St.Patrick’s Day: It’s not just about green beer

While the luck of the Irish may be bestowed upon all of us March 17 — with parades, shamrocks, green beer and plucky Irish quotes — a review of its history offers the reasons for this season.

First of all, March 17 is not Saint Patrick’s birthday. March 17 is said to be the day he died, which may have explained why it was originally celebrated in Ireland as a dry, religious holiday when all the pubs closed.

Also, St. Patrick was British, not Irish. The original name for the venerable St. Patrick was Maewyn Succat when he was born around 400 A.D. on his father’s British estate. He was kidnapped at 16 and enslaved in Ireland until he escaped to a French monastery a few years later. It was there he became a Christian, but did not take on the name Patrick until named a bishop.

Ironically, St. Patrick was never declared a saint by the Catholic church because in the first millennium, there was no formal process. His sainthood is by popular acclaim because of his spreading of Christianity across Ireland. He also probably did not wear green, since blue is the color of Ireland and the color of green is considered unlucky.

So, why green for an Irish celebration? Historically, green is the color linked to a series of Irish rebellions that took place beginning in the 17th century in order to gain independence from the English crown. Among those who fled Ireland during their long struggle against British dominance were many of those rebellious people who got out when the going got too hot.

Once settled in the United States, the Irish immigrants began wearing green and carrying the Irish flag to show their pride for their home country.

The feelings were so strong in a predominately Irish neighborhood in Syracuse, New York, that in 1928, the city finally agreed to hang the world’s only upside-down traffic light in the neighborhood. This was because the light was continually damaged by rocks and other projectiles, which the locals called Irish confetti. The reason? These folks could not stand to see the green light below the red light, the latter color symbolizing those pesky British redcoats. The upside down traffic light is still there as part of some sightseeing tours.

As to green beer, it may come as no surprise that St. Patrick’s Day is the third most popular drinking day in America. But how and why did they make the beer green?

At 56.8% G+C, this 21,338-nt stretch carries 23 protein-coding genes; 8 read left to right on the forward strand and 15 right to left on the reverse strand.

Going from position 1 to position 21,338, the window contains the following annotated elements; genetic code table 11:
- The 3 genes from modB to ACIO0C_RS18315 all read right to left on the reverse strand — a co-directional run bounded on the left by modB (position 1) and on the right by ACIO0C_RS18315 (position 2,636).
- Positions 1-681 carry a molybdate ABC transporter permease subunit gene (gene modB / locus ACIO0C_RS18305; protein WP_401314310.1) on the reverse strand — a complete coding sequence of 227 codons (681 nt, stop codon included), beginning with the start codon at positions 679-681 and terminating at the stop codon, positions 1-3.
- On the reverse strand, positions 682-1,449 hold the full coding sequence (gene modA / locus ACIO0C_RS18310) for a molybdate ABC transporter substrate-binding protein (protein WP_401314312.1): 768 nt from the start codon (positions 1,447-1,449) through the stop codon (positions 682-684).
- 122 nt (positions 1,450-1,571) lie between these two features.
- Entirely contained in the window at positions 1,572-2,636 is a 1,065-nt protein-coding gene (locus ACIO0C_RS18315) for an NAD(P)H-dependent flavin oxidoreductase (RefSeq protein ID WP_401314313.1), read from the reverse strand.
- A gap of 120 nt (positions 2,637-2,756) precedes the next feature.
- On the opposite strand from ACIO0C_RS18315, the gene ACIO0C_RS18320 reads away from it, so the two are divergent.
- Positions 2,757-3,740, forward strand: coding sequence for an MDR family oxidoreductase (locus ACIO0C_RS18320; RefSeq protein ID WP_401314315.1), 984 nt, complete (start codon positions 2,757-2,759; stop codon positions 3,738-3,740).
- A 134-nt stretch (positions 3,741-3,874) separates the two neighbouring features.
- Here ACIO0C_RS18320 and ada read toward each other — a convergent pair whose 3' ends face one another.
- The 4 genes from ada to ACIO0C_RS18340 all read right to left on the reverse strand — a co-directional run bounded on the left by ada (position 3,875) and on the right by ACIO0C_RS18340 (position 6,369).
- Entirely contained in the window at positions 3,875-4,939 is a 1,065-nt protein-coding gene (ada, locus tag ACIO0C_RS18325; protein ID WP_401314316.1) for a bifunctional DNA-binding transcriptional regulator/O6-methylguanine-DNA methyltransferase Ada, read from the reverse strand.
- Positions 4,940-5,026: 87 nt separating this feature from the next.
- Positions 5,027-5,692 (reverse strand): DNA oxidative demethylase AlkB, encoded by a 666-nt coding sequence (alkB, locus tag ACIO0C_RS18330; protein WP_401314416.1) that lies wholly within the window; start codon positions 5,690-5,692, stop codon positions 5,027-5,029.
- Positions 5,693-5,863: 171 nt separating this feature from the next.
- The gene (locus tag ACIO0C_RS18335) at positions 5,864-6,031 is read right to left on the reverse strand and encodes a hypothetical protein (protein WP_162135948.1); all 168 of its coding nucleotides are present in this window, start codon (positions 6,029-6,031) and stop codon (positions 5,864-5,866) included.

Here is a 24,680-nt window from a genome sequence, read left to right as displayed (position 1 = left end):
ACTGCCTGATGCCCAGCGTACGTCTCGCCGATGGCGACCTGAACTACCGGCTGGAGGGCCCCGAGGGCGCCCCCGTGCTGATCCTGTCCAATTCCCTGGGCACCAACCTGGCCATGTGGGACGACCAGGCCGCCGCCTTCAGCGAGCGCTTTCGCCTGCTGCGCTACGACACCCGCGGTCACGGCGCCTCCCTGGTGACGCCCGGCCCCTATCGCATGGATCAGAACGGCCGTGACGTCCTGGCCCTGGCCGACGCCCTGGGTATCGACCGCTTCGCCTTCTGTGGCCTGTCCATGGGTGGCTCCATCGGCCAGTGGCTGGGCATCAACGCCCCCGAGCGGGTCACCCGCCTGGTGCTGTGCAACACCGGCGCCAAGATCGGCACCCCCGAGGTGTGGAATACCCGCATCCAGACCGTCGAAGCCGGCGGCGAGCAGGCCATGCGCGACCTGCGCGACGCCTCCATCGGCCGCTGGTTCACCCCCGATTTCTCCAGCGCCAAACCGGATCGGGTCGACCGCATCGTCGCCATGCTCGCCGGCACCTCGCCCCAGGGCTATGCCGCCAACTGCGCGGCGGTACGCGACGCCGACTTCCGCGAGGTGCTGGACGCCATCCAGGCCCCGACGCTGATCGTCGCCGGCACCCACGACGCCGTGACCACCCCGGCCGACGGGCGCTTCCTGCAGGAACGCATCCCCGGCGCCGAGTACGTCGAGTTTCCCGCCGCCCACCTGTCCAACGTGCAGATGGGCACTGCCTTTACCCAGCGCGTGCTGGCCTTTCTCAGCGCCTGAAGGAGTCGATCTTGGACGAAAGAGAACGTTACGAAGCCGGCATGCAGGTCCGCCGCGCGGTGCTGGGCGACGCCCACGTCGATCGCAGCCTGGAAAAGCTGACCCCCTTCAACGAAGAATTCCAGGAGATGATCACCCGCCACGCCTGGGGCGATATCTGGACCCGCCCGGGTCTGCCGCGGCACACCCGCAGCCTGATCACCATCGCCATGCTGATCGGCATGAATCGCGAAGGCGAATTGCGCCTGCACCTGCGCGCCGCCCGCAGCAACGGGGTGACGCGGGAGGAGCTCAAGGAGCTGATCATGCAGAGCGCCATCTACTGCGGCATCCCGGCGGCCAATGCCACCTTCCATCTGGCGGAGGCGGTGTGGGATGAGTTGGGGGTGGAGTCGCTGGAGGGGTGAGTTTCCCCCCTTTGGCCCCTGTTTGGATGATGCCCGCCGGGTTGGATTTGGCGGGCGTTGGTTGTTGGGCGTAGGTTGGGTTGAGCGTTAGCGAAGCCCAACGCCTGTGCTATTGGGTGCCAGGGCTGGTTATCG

According to the website Flavorman, rumor has it the first green beer happened in 1914, when a planner for the St. Patrick’s Day dinner at a local New York club decided that everything should be green for the celebration. The guests were a bit dismayed when they learned the dye used was actually a laundry whitener called “Wash Blue.” The planner assured them the whitener was too diluted to kill them.

As a side note, the City of Chicago still dyes the water of the Chicago River green, using the same dye that is placed in drainage pipes to track underground water flow.

The sales of cabbage are up 70% during this time as people enjoy a traditional corned beef and cabbage meal.

Speaking of St. Patrick’s Day celebrations and cabbage, in New Orleans, amid Mardi Gras parades, they hold a few St. Patrick’s Day parades as well. According to the New Orleans St. Patrick’s Day web site, those watching the parade are instructed to call out “Throw me something, Mister!” Sometimes they have cabbages, carrots and onions thrown at them, not beads.

New York City has the largest and oldest St. Patrick’s Day parade, with the first one held in 1792.

Hot Springs, Arkansas has hosted the World’s Shortest St. Patrick’s Day parade since 2003. This Arkansas event began when friends of Irish and German descent, over pints, decided to use the “World’s Shortest Street in Everyday Use,” the 98-foot long Bridge Street in town. Some other cities have challenged that claim of the shortest parade, but it was decided that marching in place did not constitute a parade.

St. Henry, Ohio in heavily German Mercer County still hosts a St. Patrick’s parade and festival, started by accident in the 1960s, again over pints, where the three Irish families living in town were challenged to hold a parade. It started as a small parade (there were about 20 Irish descendants in town) but now includes all the local high school marching bands and fire departments and other floats. They definitely wear green and the green beer flows free.

The shamrock, a native clover-looking plant, was not originally used as a teaching tool. Many believe that St. Patrick used the three-leaf clover to teach others about the Christian Holy Trinity (the Father, the Son, and the Holy Spirit) but that hasn’t been proven to be true. However, the number three was a sacred number in Irish mythology, so it does make sense for the shamrock to hold that connection to the Holy Trinity — just likely not in an instructive way.

One Irish mystery that hasn’t been solved is that there appear to be no female leprechauns ever sighted, which perhaps explains why leprechauns are so very grumpy. Some say the leprechauns are considered rejected fairies, left out of the fairy families forever.

Finally, for the time a person may be asked to offer a blessing at an Irish celebration, many will use the old Irish blessing,”May the road rise up to meet you, May the wind be always at your back, May the sun sine warm upon your face, and the rain fall soft upon your fields, and until we meet again, May God hold you in the hollow of his hand.”

But there are others, most of them not as lyrical but often very practical.

-“Time is a great storyteller.”

-“Experience is the comb that life gives a bald man.”

-“May you escape the gallows, avoid distress, And be as healthy as a trout.”

-“If God sends you down a stony path, May He give you strong shoes.”